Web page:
It’s not about what’s under the tree this year


When you are in Junior High, friendships are made because of many things, your parents are friends, you live in the same neighborhood, you sit next to each other on the bus or in class and somehow you discover you have certain things in common. In seventh grade, I met a girl that liked to write like me. Usually kids play sports or are in some kind of club and connect that way. But writing is different, it’s not really something that is considered a “kid thing” so it was pretty cool to meet someone that had the same passion…  and slowly we began reading each other’s stories. And probably because it was not the normal kind of “kid” connection, I always remembered her and have written about her before here.

Today, because of Facebook, old friendships are being re-newed and we have recently reconnected. To go back with someone that’s shared in your history and remember is sort of magical. In the case of this friendship, we still have writing in common. And today, she proposed that we encourage each other to write prompts. This one is supposed to be about holiday traditions, what we treasure and what we miss as adults.

I know that I have written about knowing just how privileged or perhaps “spoiled” I was being a Mattel Toy’s Executive’s “tester kid” and how the presents were piled ridiculously high around our tree. More so because both my parents were from meager beginnings and I think(that at least my dad) may have tried to make up for what they missed. But it’s funny, because of this prompt, it has made me realize that some of my best memories are not about the most expensive presents but of the times  when my mom would take me to the dime store before my dad had “made it” (when money was still tight) and buy one or two pieces for our little dime store nativity set. It started out with the Stable  and each week we’d buy another piece.  Mary and Joseph and Baby Jesus, a sheep or donkey or shepherd or wiseman. And with each piece my mom would teach me about the story of Christmas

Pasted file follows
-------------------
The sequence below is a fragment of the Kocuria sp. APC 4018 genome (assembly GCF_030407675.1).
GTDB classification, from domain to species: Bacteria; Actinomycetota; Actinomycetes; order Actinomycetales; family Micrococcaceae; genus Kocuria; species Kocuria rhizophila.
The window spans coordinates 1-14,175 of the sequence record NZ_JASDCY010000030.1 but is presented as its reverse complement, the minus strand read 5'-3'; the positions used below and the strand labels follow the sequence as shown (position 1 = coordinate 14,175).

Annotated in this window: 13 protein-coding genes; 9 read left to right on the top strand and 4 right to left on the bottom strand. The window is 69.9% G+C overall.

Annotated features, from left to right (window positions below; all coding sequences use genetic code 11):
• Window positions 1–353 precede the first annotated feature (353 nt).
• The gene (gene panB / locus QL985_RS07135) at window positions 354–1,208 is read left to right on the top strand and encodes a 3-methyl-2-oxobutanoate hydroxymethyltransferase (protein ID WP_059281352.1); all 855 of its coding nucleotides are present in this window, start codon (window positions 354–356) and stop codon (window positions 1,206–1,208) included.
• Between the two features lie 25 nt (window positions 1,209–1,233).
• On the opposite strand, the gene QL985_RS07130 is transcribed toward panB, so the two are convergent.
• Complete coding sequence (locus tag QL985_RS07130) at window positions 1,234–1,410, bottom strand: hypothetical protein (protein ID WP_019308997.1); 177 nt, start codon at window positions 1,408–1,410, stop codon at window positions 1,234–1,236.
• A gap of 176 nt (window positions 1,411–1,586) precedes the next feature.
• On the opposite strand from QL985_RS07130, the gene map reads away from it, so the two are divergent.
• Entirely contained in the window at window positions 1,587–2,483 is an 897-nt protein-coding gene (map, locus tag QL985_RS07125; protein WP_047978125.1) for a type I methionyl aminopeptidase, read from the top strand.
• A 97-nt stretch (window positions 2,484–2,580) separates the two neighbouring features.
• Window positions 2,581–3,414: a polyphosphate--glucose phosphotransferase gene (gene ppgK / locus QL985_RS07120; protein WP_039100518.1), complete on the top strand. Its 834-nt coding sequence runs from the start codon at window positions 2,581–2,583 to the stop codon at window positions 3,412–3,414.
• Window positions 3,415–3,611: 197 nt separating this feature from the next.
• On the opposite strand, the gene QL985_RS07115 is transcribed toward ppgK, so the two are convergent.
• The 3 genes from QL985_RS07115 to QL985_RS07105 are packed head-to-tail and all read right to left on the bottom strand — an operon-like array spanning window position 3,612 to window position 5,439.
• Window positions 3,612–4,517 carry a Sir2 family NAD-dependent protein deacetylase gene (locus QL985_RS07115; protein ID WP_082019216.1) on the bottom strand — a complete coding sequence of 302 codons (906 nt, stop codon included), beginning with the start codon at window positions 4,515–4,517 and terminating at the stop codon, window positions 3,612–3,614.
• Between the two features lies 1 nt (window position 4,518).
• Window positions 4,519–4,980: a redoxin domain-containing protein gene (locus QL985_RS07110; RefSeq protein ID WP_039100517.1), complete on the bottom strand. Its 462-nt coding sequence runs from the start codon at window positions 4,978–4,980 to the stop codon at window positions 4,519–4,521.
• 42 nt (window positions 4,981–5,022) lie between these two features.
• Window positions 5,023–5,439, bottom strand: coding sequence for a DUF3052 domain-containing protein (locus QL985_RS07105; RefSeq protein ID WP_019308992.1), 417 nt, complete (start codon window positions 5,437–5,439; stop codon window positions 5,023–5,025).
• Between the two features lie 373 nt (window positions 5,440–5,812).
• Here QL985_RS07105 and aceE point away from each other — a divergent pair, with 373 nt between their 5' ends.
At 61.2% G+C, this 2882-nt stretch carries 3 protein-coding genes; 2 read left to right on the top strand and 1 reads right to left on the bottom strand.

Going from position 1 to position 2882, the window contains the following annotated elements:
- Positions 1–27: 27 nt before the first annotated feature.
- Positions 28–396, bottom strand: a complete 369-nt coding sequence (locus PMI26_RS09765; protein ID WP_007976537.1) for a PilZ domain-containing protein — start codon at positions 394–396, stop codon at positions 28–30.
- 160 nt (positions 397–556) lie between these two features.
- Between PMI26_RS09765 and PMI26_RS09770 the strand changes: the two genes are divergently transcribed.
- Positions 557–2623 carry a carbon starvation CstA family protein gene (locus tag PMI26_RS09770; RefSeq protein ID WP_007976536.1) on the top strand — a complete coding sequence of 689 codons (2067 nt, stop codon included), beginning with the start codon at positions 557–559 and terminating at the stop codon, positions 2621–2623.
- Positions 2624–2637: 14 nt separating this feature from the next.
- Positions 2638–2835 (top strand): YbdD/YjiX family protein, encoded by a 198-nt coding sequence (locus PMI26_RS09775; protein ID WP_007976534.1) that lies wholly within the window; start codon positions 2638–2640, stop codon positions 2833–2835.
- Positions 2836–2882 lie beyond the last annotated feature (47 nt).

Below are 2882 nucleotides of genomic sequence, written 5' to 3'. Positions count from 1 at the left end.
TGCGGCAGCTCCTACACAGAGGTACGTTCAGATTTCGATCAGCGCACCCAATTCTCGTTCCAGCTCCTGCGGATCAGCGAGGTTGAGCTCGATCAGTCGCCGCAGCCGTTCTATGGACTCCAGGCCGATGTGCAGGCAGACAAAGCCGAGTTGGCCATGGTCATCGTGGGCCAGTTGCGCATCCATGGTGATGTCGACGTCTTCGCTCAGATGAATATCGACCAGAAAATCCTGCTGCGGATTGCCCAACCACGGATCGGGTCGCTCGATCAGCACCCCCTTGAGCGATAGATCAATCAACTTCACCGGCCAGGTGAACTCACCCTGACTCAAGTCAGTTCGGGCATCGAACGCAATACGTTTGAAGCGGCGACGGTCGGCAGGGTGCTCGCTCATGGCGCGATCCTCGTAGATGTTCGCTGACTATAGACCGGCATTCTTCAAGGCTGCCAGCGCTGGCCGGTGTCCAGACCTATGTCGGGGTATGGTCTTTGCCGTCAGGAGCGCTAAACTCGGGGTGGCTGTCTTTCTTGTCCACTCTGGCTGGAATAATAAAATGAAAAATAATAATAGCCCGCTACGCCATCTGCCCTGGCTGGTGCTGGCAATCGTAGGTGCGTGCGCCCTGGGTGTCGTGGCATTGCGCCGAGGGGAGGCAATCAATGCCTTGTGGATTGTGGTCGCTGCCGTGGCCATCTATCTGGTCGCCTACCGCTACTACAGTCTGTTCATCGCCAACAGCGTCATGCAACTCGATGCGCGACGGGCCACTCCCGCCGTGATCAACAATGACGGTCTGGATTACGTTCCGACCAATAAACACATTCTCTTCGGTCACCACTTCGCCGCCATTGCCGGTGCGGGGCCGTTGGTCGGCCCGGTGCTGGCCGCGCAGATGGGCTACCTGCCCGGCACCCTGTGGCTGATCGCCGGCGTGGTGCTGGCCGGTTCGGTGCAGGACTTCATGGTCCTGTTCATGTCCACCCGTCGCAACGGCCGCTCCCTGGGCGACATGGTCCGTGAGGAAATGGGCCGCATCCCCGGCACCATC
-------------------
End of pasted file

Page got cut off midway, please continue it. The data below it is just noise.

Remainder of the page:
The other day, I was in Walmart, in the Christmas section, and ran into one of those little nativites,  complete with all of the pieces already packaged in the set. And I am not sure what happened, but I just lost it and had to stand in the corner of the aisle so no one else would see. Maybe it was because my mom died last year and I just miss her. Or maybe I miss how simple it was just being a kid. And how kids really don’t care about the presents in the scheme of things. Sure, I remember a few that stand out in my memory, but mostly I remember the memories that my parents took the time to make with me, and the things under the tree are forgotten. The way my dad would take me Christmas shopping and decorating the tree with my mom, it was those things that mattered to me in the end.

I just realized that in my line of 2018 Christmas greeting cards, I have two cards that say what is in my heart this year. One says: Maybe it’s not about what you can buy at a store… Maybe Christmas means a little bit more.... And… the other says: It’s not about what is under the tree… It’s about who is around it that matters.

This year is going to be very different. I have been out of work and trying to make it with my art business, and some other stuff has come up. And I have realized that ever since my childhood, I have tried to fill my dad’s shoes. Piling presents under all of my trees since I’ve been an adult. Well, this year is going to be a little more like those dime store years, And maybe I had to write about it, to be okay with it, and really believe that maybe it’s not about things you can buy at a store. Maybe Christmas really means a little bit more.

Advertisements

My Tara


boy selling papers without shoes
When my dad was a young boy… (I think he told me he was about seven or eight,) he had to sell magazines to buy himself a new pair of shoes. He also told me if someone gave him a nickle too much in change, he would walk backwards, barefoot, in the snow to return it. Of course, he was just trying to make a point about honesty, but point made. I would never consider otherwise because of him and the lessons he wove throughout my life.

I remember as a young child, my dad making every Christmas very special. It was almost embarrassing to have someone see the presents piled high around our Christmas tree.

Christmas tree with presents

I don’t think that I figured it out until this year, but I realize now that he most likely, was trying to make up for his “lack of” in his young life and that he probably, was driven to be a success because of his hardships in his own childhood. Kind of like Scarlett in the last scene as she stands on her land (“Tara”) reciting that famous line from Gone With The Wind….